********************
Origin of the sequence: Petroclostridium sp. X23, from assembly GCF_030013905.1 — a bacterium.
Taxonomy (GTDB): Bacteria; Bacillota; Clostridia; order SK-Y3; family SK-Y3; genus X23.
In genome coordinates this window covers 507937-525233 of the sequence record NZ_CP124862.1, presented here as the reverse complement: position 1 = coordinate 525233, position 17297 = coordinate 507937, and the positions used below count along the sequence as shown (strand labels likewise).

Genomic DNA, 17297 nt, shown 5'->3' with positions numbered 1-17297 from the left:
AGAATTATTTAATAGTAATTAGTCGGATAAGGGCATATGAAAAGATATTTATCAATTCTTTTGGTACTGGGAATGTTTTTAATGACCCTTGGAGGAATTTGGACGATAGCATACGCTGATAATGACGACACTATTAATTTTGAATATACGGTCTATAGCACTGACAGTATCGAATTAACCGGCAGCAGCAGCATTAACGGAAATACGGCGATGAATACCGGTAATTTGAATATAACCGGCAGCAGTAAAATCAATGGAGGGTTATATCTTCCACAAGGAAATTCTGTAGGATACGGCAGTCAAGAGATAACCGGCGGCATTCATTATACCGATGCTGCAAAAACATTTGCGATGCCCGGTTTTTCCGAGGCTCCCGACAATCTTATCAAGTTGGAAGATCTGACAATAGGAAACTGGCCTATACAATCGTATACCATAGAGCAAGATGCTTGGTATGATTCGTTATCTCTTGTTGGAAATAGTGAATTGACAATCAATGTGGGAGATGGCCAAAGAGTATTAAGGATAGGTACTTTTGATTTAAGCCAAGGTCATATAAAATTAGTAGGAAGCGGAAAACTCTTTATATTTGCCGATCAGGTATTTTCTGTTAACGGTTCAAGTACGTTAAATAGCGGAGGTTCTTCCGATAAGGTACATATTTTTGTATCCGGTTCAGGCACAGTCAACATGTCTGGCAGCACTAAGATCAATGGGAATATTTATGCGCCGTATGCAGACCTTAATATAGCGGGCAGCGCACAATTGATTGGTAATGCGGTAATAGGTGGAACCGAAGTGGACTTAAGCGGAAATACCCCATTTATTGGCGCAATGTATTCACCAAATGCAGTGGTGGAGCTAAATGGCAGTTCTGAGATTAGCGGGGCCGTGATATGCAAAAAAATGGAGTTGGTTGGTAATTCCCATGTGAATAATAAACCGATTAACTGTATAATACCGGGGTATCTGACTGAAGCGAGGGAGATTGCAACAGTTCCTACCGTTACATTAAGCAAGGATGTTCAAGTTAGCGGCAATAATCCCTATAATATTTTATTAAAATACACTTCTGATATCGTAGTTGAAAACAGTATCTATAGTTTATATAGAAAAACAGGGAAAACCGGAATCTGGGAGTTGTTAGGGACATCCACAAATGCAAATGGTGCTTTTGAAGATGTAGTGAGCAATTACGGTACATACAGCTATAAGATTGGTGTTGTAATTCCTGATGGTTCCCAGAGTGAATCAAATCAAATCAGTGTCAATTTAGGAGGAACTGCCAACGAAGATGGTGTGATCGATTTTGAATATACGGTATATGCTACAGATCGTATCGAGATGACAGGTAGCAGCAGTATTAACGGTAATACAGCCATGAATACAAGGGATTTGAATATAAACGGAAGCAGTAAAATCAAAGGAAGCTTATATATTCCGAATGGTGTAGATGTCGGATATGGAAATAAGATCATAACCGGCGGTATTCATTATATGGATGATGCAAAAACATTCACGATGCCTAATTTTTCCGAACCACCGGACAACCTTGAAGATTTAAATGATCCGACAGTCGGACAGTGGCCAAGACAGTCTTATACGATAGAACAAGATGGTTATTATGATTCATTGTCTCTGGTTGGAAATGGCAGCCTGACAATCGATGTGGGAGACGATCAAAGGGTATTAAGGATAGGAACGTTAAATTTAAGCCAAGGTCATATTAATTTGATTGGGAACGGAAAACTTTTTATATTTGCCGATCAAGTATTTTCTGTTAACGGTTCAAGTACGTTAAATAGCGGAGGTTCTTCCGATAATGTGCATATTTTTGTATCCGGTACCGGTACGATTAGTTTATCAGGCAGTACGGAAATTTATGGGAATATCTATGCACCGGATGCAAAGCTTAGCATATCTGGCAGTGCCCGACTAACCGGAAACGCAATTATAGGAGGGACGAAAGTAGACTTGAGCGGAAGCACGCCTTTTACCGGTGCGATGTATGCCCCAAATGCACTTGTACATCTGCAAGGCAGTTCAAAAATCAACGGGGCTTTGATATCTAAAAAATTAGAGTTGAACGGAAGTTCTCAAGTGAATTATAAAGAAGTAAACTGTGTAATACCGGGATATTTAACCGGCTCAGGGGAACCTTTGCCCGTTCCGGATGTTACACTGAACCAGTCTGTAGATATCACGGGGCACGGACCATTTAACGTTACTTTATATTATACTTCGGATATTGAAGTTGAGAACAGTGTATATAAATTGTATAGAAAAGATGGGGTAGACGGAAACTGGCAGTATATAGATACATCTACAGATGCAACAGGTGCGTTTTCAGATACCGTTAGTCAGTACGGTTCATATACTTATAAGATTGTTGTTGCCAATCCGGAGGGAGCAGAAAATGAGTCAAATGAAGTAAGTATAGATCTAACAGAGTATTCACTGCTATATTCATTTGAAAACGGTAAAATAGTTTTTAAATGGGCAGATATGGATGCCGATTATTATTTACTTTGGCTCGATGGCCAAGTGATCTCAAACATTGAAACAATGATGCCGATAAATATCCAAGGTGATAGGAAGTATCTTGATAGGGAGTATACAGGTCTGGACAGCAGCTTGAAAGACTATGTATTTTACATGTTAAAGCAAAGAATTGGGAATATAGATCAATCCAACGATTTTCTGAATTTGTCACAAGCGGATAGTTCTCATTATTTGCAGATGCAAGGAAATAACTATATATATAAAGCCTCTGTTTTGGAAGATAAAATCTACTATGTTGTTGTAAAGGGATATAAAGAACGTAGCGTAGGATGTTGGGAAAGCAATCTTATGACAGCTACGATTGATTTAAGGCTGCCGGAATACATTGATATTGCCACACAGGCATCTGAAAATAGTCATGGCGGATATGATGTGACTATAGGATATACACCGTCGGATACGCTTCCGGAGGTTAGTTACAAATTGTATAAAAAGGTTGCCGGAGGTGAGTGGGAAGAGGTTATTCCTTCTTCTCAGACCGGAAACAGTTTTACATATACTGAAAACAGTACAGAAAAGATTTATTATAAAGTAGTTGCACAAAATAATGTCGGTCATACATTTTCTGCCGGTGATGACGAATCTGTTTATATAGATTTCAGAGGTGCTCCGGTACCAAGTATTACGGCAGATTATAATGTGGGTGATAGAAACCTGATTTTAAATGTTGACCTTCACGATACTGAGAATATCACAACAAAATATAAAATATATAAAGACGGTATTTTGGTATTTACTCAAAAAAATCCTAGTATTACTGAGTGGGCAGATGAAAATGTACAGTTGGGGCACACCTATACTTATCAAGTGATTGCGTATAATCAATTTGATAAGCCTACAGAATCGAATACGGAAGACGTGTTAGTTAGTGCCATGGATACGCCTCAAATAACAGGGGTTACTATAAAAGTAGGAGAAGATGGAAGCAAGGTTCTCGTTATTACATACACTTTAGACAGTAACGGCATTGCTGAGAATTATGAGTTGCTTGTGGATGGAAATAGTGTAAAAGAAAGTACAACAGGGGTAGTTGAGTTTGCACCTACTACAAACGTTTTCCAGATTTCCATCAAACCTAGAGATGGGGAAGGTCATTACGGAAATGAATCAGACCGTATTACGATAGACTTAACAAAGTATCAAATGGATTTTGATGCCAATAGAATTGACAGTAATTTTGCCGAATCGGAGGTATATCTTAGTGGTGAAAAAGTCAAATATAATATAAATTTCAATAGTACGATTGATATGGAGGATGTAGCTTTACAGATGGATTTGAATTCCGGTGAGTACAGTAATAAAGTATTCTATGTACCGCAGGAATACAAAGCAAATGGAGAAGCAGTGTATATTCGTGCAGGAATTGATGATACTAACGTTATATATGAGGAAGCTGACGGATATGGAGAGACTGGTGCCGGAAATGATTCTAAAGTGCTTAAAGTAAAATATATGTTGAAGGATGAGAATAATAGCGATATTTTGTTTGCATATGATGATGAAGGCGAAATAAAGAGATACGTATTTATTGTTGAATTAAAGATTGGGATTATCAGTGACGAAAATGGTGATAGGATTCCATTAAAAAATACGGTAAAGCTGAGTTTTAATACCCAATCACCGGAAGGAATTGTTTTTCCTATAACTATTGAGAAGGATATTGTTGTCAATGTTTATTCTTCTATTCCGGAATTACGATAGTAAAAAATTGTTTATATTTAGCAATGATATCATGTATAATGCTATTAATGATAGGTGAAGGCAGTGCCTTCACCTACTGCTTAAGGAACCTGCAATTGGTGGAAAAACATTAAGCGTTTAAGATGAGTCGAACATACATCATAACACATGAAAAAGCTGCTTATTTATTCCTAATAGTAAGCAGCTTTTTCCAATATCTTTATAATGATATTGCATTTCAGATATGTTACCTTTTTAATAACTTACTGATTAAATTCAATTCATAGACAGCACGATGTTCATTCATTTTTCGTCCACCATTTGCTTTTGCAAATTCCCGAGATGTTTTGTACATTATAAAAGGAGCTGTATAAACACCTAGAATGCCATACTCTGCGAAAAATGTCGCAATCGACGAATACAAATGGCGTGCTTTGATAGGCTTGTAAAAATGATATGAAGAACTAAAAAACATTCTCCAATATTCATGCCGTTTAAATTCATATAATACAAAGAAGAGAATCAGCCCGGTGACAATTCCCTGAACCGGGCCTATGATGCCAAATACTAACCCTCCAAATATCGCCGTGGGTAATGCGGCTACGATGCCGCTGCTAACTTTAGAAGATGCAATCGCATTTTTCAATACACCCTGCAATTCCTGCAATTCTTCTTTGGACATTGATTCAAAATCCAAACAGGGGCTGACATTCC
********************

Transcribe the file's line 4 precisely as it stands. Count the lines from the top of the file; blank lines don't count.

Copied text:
Genomic DNA, 17297 nt, shown 5'->3' with positions numbered 1-17297 from the left: